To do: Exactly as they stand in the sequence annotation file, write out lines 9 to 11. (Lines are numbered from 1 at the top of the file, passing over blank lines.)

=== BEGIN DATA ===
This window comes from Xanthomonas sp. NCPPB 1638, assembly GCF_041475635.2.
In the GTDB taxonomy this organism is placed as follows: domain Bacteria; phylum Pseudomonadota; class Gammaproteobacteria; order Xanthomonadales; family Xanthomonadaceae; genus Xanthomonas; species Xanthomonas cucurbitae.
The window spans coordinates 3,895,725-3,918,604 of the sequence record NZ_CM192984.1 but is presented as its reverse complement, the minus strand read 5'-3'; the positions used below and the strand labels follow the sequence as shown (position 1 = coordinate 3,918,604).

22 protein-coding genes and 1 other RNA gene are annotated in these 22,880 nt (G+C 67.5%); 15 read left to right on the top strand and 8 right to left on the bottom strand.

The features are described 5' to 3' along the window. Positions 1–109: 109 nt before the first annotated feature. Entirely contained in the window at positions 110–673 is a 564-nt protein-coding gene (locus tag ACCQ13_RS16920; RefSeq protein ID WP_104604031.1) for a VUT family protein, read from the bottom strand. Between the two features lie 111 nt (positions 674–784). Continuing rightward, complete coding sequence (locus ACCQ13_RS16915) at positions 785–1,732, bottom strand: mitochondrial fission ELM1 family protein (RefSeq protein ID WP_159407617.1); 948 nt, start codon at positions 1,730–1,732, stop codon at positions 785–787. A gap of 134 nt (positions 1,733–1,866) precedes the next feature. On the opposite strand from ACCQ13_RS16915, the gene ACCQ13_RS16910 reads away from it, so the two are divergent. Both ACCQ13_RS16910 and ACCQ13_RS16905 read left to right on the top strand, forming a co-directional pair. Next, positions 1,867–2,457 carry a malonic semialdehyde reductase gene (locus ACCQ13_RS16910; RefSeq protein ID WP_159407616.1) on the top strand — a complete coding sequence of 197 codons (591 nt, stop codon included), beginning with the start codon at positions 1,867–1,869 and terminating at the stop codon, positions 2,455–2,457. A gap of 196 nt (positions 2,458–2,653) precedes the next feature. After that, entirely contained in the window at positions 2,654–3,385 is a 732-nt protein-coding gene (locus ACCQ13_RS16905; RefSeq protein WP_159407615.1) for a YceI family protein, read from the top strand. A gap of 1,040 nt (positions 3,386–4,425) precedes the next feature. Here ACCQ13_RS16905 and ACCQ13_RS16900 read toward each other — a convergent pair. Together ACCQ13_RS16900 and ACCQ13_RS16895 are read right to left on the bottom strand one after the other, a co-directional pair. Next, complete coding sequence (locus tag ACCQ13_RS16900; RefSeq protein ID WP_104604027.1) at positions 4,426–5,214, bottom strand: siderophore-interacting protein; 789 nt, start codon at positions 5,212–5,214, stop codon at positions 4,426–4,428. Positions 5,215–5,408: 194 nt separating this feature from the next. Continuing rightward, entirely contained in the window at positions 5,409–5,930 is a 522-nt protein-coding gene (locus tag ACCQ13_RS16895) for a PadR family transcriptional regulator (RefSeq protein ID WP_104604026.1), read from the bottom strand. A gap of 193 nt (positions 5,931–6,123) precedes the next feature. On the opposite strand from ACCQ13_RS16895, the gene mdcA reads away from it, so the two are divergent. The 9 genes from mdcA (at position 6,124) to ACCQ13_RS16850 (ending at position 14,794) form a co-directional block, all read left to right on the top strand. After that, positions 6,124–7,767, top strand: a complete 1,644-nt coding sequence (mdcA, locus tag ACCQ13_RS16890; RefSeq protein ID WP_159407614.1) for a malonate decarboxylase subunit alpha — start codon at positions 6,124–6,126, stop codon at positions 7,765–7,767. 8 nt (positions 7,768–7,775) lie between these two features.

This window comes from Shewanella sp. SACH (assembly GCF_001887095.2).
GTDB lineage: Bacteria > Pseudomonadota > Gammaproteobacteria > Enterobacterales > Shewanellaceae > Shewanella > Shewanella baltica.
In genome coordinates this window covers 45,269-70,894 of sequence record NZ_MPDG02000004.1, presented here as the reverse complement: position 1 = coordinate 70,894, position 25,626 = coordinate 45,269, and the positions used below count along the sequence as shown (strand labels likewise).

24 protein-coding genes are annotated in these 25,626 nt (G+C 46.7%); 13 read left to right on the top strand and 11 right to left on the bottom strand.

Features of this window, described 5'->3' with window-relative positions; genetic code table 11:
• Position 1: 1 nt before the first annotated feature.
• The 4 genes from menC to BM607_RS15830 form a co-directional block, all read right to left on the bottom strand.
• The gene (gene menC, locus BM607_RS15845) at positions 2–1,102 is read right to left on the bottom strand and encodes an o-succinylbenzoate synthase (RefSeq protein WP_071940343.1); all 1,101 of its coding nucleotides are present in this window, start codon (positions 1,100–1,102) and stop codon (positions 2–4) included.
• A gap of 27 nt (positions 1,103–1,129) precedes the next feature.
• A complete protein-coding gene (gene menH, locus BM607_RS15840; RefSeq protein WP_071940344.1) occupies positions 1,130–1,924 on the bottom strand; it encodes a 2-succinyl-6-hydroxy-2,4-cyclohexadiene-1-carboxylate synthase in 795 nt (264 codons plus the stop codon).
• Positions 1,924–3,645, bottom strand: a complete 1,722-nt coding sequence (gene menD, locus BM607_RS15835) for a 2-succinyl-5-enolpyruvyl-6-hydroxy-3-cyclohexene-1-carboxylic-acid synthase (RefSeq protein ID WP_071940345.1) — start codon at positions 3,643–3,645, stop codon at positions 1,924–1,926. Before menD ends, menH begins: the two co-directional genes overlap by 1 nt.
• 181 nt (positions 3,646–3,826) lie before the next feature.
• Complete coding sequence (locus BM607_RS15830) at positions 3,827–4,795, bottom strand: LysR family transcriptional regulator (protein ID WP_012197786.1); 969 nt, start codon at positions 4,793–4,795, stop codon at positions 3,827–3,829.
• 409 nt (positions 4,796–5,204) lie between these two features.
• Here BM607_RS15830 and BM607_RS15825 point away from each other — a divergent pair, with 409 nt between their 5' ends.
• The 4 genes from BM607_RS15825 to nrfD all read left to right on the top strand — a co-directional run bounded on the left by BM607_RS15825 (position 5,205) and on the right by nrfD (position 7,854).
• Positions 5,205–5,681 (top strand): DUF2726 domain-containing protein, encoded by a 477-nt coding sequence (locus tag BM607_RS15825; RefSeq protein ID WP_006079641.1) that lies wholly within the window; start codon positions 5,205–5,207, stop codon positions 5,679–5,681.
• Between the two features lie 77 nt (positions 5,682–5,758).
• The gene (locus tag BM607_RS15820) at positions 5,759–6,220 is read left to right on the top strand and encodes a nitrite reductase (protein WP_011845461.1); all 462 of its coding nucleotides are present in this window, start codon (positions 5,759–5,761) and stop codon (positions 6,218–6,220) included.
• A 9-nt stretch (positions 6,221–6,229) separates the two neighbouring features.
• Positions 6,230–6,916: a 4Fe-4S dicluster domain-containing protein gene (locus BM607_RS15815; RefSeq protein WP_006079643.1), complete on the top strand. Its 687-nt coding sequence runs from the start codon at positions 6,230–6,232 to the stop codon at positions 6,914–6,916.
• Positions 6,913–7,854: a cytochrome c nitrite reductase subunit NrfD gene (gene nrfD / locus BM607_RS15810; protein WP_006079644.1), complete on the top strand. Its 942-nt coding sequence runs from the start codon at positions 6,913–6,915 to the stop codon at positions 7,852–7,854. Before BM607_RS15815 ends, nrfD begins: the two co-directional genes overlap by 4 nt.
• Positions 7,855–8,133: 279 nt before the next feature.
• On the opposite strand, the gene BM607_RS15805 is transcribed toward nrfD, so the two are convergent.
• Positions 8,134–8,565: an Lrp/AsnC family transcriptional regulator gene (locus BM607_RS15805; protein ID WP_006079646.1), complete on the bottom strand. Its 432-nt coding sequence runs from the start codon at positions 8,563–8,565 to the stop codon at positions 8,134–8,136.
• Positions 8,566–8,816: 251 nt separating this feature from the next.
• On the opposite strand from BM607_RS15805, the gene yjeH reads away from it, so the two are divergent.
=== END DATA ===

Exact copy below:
24 protein-coding genes are annotated in these 25,626 nt (G+C 46.7%); 13 read left to right on the top strand and 11 right to left on the bottom strand.

Features of this window, described 5'->3' with window-relative positions; genetic code table 11:
• Position 1: 1 nt before the first annotated feature.